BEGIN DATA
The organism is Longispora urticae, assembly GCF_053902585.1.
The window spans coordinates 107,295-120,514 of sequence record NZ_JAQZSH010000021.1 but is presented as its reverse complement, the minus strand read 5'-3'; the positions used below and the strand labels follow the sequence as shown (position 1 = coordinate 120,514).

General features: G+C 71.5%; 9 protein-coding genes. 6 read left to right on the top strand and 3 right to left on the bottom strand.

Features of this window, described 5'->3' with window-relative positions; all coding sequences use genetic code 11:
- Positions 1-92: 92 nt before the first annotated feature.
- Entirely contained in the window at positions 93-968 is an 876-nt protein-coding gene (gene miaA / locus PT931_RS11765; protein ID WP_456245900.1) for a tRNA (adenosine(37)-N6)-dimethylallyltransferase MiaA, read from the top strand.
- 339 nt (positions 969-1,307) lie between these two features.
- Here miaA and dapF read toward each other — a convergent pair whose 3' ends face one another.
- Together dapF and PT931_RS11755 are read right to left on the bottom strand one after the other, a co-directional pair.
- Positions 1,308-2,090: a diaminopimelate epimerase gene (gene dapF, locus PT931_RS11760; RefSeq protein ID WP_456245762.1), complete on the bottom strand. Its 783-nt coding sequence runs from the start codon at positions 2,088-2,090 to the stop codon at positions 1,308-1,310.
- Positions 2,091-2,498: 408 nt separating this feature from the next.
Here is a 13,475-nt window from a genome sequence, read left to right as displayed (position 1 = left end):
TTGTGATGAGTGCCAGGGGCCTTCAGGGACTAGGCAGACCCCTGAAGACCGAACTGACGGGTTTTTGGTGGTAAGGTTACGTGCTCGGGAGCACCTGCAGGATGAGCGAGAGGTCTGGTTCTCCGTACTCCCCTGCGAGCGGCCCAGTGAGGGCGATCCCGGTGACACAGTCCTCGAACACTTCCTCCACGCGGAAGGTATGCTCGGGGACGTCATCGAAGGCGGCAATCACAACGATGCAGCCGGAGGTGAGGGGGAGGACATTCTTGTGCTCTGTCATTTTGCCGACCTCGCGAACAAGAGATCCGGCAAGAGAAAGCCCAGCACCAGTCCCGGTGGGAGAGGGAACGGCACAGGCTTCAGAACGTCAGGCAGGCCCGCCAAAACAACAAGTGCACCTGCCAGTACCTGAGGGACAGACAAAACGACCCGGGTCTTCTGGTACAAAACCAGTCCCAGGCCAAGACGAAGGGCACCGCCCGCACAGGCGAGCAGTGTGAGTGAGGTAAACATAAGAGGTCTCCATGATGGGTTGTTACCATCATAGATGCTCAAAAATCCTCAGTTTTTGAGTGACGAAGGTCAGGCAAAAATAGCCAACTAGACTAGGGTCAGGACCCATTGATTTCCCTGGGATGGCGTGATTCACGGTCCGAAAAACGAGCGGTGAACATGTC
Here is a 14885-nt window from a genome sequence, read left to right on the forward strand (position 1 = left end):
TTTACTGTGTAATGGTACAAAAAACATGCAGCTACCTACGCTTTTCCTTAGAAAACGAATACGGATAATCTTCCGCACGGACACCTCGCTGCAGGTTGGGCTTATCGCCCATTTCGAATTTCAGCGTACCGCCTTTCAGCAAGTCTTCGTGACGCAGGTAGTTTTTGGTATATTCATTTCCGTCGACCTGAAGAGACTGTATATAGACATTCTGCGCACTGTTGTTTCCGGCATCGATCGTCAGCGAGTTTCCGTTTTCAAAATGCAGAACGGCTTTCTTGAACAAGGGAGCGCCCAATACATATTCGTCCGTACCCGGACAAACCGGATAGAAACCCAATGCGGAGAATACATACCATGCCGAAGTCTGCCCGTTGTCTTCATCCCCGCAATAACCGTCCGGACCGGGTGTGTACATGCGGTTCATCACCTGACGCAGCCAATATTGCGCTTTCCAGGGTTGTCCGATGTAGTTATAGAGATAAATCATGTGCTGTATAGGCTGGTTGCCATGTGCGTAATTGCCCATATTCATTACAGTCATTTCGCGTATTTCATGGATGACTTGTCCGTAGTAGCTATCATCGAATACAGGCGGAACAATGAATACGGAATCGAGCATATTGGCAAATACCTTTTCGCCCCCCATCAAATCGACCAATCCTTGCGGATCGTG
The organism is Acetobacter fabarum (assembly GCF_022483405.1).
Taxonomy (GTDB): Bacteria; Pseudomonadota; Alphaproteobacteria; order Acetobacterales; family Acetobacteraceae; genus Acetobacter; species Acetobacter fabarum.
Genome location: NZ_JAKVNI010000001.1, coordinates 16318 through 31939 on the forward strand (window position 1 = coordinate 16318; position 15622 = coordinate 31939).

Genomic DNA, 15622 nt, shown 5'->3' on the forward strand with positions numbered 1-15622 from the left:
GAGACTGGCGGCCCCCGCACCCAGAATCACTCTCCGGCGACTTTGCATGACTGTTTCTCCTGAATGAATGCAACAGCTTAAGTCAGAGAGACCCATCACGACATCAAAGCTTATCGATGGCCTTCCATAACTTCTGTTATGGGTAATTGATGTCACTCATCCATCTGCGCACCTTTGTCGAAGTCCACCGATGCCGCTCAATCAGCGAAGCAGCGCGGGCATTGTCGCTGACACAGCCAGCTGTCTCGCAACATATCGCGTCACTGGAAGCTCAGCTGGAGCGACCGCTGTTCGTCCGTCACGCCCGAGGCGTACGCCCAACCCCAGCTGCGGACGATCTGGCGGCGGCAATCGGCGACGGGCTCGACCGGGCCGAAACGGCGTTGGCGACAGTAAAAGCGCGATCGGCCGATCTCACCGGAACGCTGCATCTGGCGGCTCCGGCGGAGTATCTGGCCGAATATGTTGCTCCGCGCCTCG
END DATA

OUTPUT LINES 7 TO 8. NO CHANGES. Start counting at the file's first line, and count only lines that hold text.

- 339 nt (positions 969-1,307) lie between these two features.
- Here miaA and dapF read toward each other — a convergent pair whose 3' ends face one another.